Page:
Transformers: Age of Extinction Screen 12 articles

Transformers: Age of Extinction


Transformers: Age of Extinction Poster
  • Bay's framing confirms his viewpoint as the total inverse of Gareth Edwards's: He shoots his chaos from above and his human protagonists from below, emphasizing their default centrality. It betrays Bay's lack of genuine wonder, and explains why his Transformers series's "more than meets the eye" becomes far less than what captures the imagination.

  • Michael Bay films may be loud, dumb, and tasteless, but they’re rarely boring, at least not on the big screen... With Transformers: Age Of Extinction, however, Bay seems to have exhausted himself. The fourth, longest, and flimsiest entry in the director’s signature franchise finds Bay mostly in cruise control, snapping to only when the movie veers away from the “robots fighting in tax-friendly locations” formula—which, unfortunately, isn’t very often.

  • Bay doesn’t deign to extend his extraordinary control to the images; he substitutes attitude for comprehension and swagger for observation, and, for all his meticulous command over the movie’s elements of action and design, performance and effect, his taste is cheerfully execrable. He’s the Wes Anderson of dreck.

  • The editing, far less frantic than usual, maintains a sense of spatial coherence unprecedented in his work, and Mark Wahlberg, the most focused and modest leading man of his generation, brings a much-needed human dimension to the grandstanding visuals... In the end, though, this is still a movie about giant robots fighting each other, which is to say it's nearly impossible to take seriously on a narrative level.

  • Who cares if the human characters are even more dispensable and the plot even more scattershot than usual? Resurrected to take on man-made knock-offs of themselves, these metallic superheroes cause so much destruction, it’s as if they’re trying to find a literal new definition for the term “blockbuster” — and indeed, as in the 2007-11 trilogy... helmer Michael Bay continues to evolve ways to make robotic shape-shifting look increasingly seamless and realistic in 3D.

  • Of course, like ALMOST every other movie reviewer, I'm not convinced that a two-hour-and-forty minute toy commercial elaborately disguising itself as a movie is something to celebrate. Hence, I'm obliged to point out that all this moviemaking expertise is put in the service of a sci-fi concept that is, for lack of a better word, infantile.

  • This experience of Age of Extinction—which posits money as the true protagonist of the movie—was the one I expected to have in the wake of my investigation of the production, and it did deliver levels of subtextual coherence that the film otherwise lacks. Still, amidst all the geopolitical production intrigue, somehow a movie got made, and not an altogether bad one at that.

  • ...Despite deadening our senses with spectacle, it’s impossible for a director this committed to visual fireworks not to pull off a megablast once in a while. The action is cut cleaner here than in any other picture Bay’s done. And as his king Autobot, Optimus Prime... whirls down highways in a blaze of metal or sends puny humans tumbling through the air only to be caught at the last second, Bay is often coming up with genius shots, perhaps at the expense of logic.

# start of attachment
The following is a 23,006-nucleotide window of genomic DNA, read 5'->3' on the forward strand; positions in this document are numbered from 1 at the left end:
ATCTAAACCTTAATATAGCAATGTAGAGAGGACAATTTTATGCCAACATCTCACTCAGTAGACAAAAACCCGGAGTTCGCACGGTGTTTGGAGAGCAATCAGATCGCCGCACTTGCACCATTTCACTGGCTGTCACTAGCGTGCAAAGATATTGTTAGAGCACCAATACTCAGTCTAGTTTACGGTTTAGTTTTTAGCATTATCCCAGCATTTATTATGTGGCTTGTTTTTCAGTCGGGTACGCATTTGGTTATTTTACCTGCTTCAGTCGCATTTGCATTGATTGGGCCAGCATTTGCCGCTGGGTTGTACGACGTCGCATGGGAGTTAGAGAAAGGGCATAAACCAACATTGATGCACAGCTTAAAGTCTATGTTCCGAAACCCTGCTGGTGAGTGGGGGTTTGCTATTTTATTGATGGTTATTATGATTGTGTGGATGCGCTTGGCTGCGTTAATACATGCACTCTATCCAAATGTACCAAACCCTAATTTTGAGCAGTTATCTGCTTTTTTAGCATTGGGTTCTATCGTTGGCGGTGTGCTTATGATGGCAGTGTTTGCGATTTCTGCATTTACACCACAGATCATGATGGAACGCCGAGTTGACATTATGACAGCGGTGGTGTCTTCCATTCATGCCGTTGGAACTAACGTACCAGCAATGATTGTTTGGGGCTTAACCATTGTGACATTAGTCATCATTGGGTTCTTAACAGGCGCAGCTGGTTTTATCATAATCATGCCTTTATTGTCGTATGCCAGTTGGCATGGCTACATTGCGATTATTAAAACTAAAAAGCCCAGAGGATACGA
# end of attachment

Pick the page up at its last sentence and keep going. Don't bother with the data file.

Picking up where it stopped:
• ...There’s something to be said for a summer spectacle where no scene can possibly predict the next, and where John Goodman voices a potbellied humanoid robot who chomps on a giant tank shell like it’s a cigar. If Bay’s slipping technical mastery guts so much of the film's fun, his unbridled insanity insists that this is still the blockbuster event of the summer, too big to fail, too dumb to follow, and too different to dismiss.

  • Wahlberg and the transformers project footage onto the side of one of the landforms, a private screening. This almost criminal butchering of a sacred cinema landmark doubles for me as offensive and beautiful, a strange thing to articulate, but something that characterizes all of Bay's work. He links the dated technology of celluloid and that abandoned cinema to the traditional values of the American middle class, both of which he sees as threatened by rapid advancement of tech...

  • The primary appeal of the film is Michael Bay's maximalist, gargantuan spectacle integrating giant robots into our world, the awe of watching their puppeteered animation, their overwhelming scale, the devastation we want to watch them wreck, and the "compassionate" discovery, in Transformers after Transformers, that such machines of destruction—not ones of death, as these are PG-13 movies—have things we call "souls," can "feel" for humanity, and can act for their well-being and survival.

  • This does tone down some of Bay’s more annoying tics... Whalberg is a solid anchor to the action, there’s some actually good stuff around Tucci’s Bay stand in, a couple of well-designed action scenes and the extended sequence inside the alien ship does allow the film to indulge in the horror motif that often get lost in the frantic action. One of Bay more credible efforts and his kind of shameless corrupt filmmaking remains preferable to the blandness and dullness of his main competitors.

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